When rainwater falls over a watershed, its fate is determined by multiple factors, such as the relief of the watershed, the permeability of the surface it falls on, the presence and density of plant life, and the drainage density of the watershed.
Infiltration occurs when rainwater falls over a low-relief, permeable surface such as sand or other loose sediments. The water soaks into the ground and becomes groundwater. Evapotranspiration is a combination of direct evaporation and transpiration. Transpiration occurs when water is drawn up by plants and re-released into the atmosphere as water vapor.
Runoff occurs when rainwater falls on higher-relief or impermeable surface. Instead of soaking into the ground, the water travels over the surface of the watershed and flows into a drainage channel, such as a natural stream or a stormwater pipe. Runoff water moves through a watershed much more quickly than water that has infiltrated.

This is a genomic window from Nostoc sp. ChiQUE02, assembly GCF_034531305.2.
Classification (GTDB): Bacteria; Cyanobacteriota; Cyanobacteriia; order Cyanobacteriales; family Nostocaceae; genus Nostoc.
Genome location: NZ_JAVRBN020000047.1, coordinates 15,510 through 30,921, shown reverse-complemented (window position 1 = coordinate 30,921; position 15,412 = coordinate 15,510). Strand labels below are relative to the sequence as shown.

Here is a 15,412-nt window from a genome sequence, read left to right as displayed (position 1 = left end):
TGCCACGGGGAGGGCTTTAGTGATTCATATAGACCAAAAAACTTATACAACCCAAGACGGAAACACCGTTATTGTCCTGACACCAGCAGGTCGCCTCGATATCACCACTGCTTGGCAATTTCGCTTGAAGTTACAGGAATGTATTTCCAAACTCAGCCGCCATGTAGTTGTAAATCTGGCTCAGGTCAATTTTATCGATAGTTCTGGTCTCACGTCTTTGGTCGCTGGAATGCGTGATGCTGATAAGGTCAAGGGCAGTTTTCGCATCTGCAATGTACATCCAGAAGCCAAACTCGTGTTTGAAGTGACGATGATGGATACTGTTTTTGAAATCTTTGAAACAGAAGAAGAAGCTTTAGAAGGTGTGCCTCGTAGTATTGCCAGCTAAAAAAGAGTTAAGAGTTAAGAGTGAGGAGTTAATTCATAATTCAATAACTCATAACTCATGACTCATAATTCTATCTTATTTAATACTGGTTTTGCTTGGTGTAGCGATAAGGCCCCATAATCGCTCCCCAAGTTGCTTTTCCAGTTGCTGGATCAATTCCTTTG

Drainage Density refers to the total length of channels found in a watershed, including both natural channels and stormwater drainage infrastructure. When stormwater pipes are added to a watershed, the drainage density is increased. High drainage density leads to increased runoff and reduced infiltration and evapotranspiration in a watershed.